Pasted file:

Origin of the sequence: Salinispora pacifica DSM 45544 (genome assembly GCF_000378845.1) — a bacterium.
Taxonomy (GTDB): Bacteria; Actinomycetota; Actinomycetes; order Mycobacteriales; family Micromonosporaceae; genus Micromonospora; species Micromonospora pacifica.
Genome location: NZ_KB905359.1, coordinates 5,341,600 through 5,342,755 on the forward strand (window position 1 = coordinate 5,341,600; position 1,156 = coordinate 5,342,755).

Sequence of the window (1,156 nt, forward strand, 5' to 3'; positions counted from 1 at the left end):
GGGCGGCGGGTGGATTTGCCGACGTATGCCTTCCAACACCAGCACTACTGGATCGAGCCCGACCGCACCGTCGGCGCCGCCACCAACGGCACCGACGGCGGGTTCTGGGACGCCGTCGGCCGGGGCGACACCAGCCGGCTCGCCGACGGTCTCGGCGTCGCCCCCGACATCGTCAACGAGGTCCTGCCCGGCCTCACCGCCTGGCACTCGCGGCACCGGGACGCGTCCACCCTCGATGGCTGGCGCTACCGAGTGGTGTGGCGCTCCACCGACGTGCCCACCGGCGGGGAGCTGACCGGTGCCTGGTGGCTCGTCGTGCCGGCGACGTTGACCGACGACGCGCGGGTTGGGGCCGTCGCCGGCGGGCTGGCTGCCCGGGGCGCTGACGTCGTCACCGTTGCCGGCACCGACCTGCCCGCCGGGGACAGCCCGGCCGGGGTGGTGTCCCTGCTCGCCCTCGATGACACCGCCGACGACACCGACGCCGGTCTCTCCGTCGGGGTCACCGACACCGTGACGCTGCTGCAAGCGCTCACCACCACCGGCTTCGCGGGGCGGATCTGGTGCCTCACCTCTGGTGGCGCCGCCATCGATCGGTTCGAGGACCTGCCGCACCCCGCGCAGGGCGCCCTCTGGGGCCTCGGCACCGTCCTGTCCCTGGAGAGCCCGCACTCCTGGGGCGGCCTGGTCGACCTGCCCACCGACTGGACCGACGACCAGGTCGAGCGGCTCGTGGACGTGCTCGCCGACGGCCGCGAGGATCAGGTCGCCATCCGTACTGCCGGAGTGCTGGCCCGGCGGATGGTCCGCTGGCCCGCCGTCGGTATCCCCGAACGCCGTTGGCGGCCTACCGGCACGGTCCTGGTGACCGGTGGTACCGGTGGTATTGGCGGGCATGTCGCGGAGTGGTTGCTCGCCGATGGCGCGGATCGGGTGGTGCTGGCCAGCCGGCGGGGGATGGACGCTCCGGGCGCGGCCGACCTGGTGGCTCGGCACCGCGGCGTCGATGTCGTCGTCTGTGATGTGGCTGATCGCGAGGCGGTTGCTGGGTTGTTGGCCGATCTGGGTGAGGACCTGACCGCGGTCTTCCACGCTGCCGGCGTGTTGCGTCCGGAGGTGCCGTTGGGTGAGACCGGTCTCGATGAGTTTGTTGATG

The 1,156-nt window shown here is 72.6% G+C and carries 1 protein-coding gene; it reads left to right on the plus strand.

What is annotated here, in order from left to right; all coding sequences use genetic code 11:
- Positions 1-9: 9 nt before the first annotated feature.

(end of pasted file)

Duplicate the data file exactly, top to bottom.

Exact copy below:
Origin of the sequence: Salinispora pacifica DSM 45544 (genome assembly GCF_000378845.1) — a bacterium.
Taxonomy (GTDB): Bacteria; Actinomycetota; Actinomycetes; order Mycobacteriales; family Micromonosporaceae; genus Micromonospora; species Micromonospora pacifica.
Genome location: NZ_KB905359.1, coordinates 5,341,600 through 5,342,755 on the forward strand (window position 1 = coordinate 5,341,600; position 1,156 = coordinate 5,342,755).

Sequence of the window (1,156 nt, forward strand, 5' to 3'; positions counted from 1 at the left end):
GGGCGGCGGGTGGATTTGCCGACGTATGCCTTCCAACACCAGCACTACTGGATCGAGCCCGACCGCACCGTCGGCGCCGCCACCAACGGCACCGACGGCGGGTTCTGGGACGCCGTCGGCCGGGGCGACACCAGCCGGCTCGCCGACGGTCTCGGCGTCGCCCCCGACATCGTCAACGAGGTCCTGCCCGGCCTCACCGCCTGGCACTCGCGGCACCGGGACGCGTCCACCCTCGATGGCTGGCGCTACCGAGTGGTGTGGCGCTCCACCGACGTGCCCACCGGCGGGGAGCTGACCGGTGCCTGGTGGCTCGTCGTGCCGGCGACGTTGACCGACGACGCGCGGGTTGGGGCCGTCGCCGGCGGGCTGGCTGCCCGGGGCGCTGACGTCGTCACCGTTGCCGGCACCGACCTGCCCGCCGGGGACAGCCCGGCCGGGGTGGTGTCCCTGCTCGCCCTCGATGACACCGCCGACGACACCGACGCCGGTCTCTCCGTCGGGGTCACCGACACCGTGACGCTGCTGCAAGCGCTCACCACCACCGGCTTCGCGGGGCGGATCTGGTGCCTCACCTCTGGTGGCGCCGCCATCGATCGGTTCGAGGACCTGCCGCACCCCGCGCAGGGCGCCCTCTGGGGCCTCGGCACCGTCCTGTCCCTGGAGAGCCCGCACTCCTGGGGCGGCCTGGTCGACCTGCCCACCGACTGGACCGACGACCAGGTCGAGCGGCTCGTGGACGTGCTCGCCGACGGCCGCGAGGATCAGGTCGCCATCCGTACTGCCGGAGTGCTGGCCCGGCGGATGGTCCGCTGGCCCGCCGTCGGTATCCCCGAACGCCGTTGGCGGCCTACCGGCACGGTCCTGGTGACCGGTGGTACCGGTGGTATTGGCGGGCATGTCGCGGAGTGGTTGCTCGCCGATGGCGCGGATCGGGTGGTGCTGGCCAGCCGGCGGGGGATGGACGCTCCGGGCGCGGCCGACCTGGTGGCTCGGCACCGCGGCGTCGATGTCGTCGTCTGTGATGTGGCTGATCGCGAGGCGGTTGCTGGGTTGTTGGCCGATCTGGGTGAGGACCTGACCGCGGTCTTCCACGCTGCCGGCGTGTTGCGTCCGGAGGTGCCGTTGGGTGAGACCGGTCTCGATGAGTTTGTTGATG

The 1,156-nt window shown here is 72.6% G+C and carries 1 protein-coding gene; it reads left to right on the plus strand.

What is annotated here, in order from left to right; all coding sequences use genetic code 11:
- Positions 1-9: 9 nt before the first annotated feature.